I am constantly and consistently amazed when I go to a self-proclaimed editor’s website and find a morass of mistakes in his or her content. I don’t get it. How can someone who plainly doesn’t understand the rules of good grammar and correct punctuation hang out a shingle trumpeting “I’m An Editor! I’m An EDITOR!” and then take your money (!!), when it’s obvious to any Tom, Dick, or Harriet that he (or she!) is clueless about basic principles? Can’t conjugate verbs correctly, doesn’t know rules about hyphens, misspells words, uses the wrong word—and you call yourself an editor? Gee, I find it very irritating!
Here are some terrific examples of someone who says he’s an editor, but who needs a lot of schoolin’.
1) During the past eight years or so, I’ve been working full-time as a free lance ghostwriter, copy-editor, and proofreader.
Then you should know that “freelance” is one word! And, buddy, listen to this:
You are a full-time editor, which means you edit full time.
Generally speaking, a hyphenated compound adjective loses the hyphen when it follows the noun it’s modifying. I thought all editors knew that!
2) Some of the greatest examples of ingenuity when it comes to words has been by Bible translators.
“Has” is the problem here. “Some” means more than one, and more than one have been…
3) Their years of service span a dangerously fascinating period of Chinese history, and their first years there were synonymous with the final years of Hudson Taylor’s ministry in China.
“Synonymous”? Really? “Similar to”? “At the same time of”? “Simultaneous”? I don’t get it.
4) This year-long collection of insightful devotionals is arranged by monthly themes—topics ranging from basic Christian truths to in-depth and thought provoking quests.
Please put a hyphen between “thought” and “provoking.”
5) Dig into the cross-generational themes of:  childhood pleasures, adolescent growing pains, grown-up lessons in maturity, and, finally, the Christian’s victory over death.
No colon after “of.” If you didn’t have “of” there, you could put a colon after “themes.”
6) Emily has a heart problem, her dad was burned badly in a fire and kids make fun of her at school.
What? There are three things in this list; three things that are unrelated. The missing serial comma doesn’t help.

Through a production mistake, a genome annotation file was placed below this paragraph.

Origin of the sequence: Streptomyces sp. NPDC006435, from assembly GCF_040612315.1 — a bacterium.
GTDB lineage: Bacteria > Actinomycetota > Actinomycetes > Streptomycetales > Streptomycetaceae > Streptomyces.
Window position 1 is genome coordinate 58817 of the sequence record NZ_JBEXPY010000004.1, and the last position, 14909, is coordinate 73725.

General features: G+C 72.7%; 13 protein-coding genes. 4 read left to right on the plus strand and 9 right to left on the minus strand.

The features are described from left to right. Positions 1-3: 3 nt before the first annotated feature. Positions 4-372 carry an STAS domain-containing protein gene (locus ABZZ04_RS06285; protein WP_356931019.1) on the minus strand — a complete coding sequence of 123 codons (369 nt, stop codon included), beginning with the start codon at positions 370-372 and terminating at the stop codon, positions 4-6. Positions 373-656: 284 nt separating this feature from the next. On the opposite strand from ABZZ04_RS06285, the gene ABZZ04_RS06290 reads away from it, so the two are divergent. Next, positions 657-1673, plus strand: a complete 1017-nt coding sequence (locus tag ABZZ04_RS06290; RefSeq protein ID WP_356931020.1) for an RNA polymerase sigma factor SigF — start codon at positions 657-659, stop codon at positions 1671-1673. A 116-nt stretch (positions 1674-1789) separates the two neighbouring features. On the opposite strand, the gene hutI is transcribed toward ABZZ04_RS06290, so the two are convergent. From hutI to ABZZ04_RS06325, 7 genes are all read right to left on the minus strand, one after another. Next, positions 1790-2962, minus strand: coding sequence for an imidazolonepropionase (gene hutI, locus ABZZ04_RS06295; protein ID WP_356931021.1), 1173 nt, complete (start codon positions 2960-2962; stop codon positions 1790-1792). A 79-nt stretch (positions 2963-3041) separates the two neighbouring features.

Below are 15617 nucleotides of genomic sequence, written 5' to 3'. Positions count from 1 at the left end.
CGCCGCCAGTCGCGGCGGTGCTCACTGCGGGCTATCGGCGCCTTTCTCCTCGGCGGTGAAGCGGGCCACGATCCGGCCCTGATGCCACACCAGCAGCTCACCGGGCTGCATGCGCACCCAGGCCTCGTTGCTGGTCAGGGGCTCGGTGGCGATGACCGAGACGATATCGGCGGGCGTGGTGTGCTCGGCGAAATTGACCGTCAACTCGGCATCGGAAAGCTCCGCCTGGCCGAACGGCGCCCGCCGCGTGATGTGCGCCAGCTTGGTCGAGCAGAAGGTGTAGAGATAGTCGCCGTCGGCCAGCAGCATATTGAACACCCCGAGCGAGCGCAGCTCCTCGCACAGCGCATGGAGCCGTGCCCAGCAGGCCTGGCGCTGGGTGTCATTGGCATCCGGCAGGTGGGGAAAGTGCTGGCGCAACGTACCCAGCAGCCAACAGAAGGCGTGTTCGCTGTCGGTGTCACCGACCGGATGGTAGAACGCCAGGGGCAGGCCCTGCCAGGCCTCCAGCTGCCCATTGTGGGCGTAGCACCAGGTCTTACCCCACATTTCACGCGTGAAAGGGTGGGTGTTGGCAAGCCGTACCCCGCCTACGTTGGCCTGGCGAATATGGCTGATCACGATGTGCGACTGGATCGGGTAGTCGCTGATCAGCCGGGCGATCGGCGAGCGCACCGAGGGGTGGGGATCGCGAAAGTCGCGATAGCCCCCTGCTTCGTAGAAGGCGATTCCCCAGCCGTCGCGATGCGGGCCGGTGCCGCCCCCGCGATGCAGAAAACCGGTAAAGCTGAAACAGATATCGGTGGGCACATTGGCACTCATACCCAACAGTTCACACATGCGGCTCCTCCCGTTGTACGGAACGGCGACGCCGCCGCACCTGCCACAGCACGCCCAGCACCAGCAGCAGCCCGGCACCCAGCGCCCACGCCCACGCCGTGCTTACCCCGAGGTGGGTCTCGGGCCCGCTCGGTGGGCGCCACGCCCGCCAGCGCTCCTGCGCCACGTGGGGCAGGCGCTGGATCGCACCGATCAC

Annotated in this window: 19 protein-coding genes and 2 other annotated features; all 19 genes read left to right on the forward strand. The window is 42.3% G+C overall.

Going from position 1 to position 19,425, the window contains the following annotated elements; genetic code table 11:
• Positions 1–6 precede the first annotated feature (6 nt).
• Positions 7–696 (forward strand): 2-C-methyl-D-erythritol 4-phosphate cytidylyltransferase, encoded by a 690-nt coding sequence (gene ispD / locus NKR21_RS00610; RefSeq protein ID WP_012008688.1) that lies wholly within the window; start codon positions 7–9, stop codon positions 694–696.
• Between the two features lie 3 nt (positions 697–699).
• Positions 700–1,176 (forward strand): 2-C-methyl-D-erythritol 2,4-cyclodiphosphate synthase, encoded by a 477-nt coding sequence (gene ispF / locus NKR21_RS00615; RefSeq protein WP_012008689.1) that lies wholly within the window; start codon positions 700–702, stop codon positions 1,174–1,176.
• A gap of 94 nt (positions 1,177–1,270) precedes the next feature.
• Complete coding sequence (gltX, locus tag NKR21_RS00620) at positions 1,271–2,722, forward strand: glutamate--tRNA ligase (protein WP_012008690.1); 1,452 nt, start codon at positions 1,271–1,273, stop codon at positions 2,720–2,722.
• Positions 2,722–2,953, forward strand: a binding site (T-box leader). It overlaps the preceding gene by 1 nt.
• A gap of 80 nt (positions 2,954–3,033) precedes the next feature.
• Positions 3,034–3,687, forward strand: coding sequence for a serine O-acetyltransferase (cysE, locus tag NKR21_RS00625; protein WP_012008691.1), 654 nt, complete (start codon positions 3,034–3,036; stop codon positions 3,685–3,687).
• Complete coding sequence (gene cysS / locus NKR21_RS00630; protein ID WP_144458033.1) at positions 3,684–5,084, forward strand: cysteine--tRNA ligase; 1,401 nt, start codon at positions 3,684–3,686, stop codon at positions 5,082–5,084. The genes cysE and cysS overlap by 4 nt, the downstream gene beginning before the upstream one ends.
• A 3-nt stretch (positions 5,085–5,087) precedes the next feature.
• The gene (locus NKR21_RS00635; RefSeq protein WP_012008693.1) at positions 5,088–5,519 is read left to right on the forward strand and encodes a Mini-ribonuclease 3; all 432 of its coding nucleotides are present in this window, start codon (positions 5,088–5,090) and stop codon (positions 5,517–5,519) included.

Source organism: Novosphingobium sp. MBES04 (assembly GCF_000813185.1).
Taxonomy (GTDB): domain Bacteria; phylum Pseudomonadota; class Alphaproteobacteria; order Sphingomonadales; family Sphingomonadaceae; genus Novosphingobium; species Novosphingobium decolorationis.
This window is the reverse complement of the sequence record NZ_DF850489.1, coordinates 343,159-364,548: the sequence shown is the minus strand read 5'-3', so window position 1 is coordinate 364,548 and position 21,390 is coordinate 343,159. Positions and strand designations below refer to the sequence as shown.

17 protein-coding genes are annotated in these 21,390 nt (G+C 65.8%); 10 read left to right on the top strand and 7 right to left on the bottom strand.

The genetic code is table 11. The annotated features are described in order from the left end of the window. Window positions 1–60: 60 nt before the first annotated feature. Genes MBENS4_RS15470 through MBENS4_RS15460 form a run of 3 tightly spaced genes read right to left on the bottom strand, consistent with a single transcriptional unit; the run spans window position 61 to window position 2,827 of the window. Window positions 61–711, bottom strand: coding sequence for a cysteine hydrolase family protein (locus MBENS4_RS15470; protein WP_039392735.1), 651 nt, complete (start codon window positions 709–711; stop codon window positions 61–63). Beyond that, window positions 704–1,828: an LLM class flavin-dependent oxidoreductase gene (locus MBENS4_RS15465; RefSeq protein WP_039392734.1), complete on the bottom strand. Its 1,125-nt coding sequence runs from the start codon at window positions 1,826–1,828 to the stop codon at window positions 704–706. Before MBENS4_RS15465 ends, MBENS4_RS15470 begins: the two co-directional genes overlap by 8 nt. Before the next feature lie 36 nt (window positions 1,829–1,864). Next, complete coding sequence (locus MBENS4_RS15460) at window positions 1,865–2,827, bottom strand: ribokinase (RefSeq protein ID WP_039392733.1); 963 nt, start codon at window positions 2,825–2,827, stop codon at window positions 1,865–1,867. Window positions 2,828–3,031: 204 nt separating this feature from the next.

7) If you don’t want thousands of books molding in your garage you may want to go POD.
“To mold” is not correct here. “To mold” means to shape, like Jello or a piece of plastic. There is no such verb as “to mold” in the sense of growing mold or mildew. “Moldering,” however, means to decay, to deteriorate, as in “John Brown’s body lies a-moldering in the grave….”
This is sort of the worst example, even though all of them demonstrate a lack of basic knowledge. You need an editor who has read deeply, broadly, and reacts strongly when the wrong word is used.
8) There is definitely an ideal situation for using print-on-demand. If you’re short on time or don’t possess the know-how to do all those details involved in producing your own bona fide book, then you may want to consider Print-on-demand. 
Well, a cursory once-over would show that “print” is both lowercase and uppercase in the same use. Wrong!
9) If you want ideas for things like book cover design that you can just pick and have  implemented immediately then choose POD.
Comma after “immediately.” And, even though you can’t see it, trust me: there were two spaces between “have” and “implemented.” (Spell-check saw them!)
10) That is the most remarkable writing in the world- – -the pure, honest stuff from deep inside.
Yes! Those are three hyphens after “world,” and there are no circumstances when three hyphens are used for anything. Geez!
11) Your publisher then submits your book to Amazon.com, Barnes & Noble, and other retailers. They begin to coach you regarding how to publicize your book.
Since when is “your publisher” plural; in other words, why is “they” there?
This is really sucky writing. I’m all for people learning, but this is not professional editing by any stretch.